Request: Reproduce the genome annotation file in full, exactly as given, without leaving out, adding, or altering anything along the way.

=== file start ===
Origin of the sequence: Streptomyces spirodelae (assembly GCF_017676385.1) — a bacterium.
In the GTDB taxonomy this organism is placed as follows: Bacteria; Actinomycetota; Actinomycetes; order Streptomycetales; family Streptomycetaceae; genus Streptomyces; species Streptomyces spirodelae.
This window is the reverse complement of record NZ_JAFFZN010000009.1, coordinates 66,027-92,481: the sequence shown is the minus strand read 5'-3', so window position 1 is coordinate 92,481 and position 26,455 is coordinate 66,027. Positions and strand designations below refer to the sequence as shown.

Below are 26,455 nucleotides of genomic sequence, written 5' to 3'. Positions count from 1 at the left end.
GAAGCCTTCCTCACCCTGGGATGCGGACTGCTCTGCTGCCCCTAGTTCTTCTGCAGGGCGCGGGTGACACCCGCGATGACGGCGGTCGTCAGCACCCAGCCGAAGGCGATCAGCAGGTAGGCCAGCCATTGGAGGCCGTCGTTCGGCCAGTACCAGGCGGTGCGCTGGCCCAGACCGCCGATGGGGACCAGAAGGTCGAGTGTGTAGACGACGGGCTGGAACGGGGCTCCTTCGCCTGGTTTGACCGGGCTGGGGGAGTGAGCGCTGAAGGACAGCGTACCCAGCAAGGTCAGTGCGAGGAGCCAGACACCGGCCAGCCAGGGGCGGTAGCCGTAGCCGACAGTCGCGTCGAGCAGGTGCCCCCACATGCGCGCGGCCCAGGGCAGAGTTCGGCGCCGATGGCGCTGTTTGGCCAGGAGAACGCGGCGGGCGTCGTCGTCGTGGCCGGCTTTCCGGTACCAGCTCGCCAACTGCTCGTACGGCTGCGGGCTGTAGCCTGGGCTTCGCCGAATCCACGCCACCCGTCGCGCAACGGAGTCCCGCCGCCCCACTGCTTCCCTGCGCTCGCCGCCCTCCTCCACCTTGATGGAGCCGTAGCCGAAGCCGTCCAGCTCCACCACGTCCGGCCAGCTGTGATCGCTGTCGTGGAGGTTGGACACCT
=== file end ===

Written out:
Origin of the sequence: Streptomyces spirodelae (assembly GCF_017676385.1) — a bacterium.
In the GTDB taxonomy this organism is placed as follows: Bacteria; Actinomycetota; Actinomycetes; order Streptomycetales; family Streptomycetaceae; genus Streptomyces; species Streptomyces spirodelae.
This window is the reverse complement of record NZ_JAFFZN010000009.1, coordinates 66,027-92,481: the sequence shown is the minus strand read 5'-3', so window position 1 is coordinate 92,481 and position 26,455 is coordinate 66,027. Positions and strand designations below refer to the sequence as shown.

Below are 26,455 nucleotides of genomic sequence, written 5' to 3'. Positions count from 1 at the left end.
GAAGCCTTCCTCACCCTGGGATGCGGACTGCTCTGCTGCCCCTAGTTCTTCTGCAGGGCGCGGGTGACACCCGCGATGACGGCGGTCGTCAGCACCCAGCCGAAGGCGATCAGCAGGTAGGCCAGCCATTGGAGGCCGTCGTTCGGCCAGTACCAGGCGGTGCGCTGGCCCAGACCGCCGATGGGGACCAGAAGGTCGAGTGTGTAGACGACGGGCTGGAACGGGGCTCCTTCGCCTGGTTTGACCGGGCTGGGGGAGTGAGCGCTGAAGGACAGCGTACCCAGCAAGGTCAGTGCGAGGAGCCAGACACCGGCCAGCCAGGGGCGGTAGCCGTAGCCGACAGTCGCGTCGAGCAGGTGCCCCCACATGCGCGCGGCCCAGGGCAGAGTTCGGCGCCGATGGCGCTGTTTGGCCAGGAGAACGCGGCGGGCGTCGTCGTCGTGGCCGGCTTTCCGGTACCAGCTCGCCAACTGCTCGTACGGCTGCGGGCTGTAGCCTGGGCTTCGCCGAATCCACGCCACCCGTCGCGCAACGGAGTCCCGCCGCCCCACTGCTTCCCTGCGCTCGCCGCCCTCCTCCACCTTGATGGAGCCGTAGCCGAAGCCGTCCAGCTCCACCACGTCCGGCCAGCTGTGATCGCTGTCGTGGAGGTTGGACACCT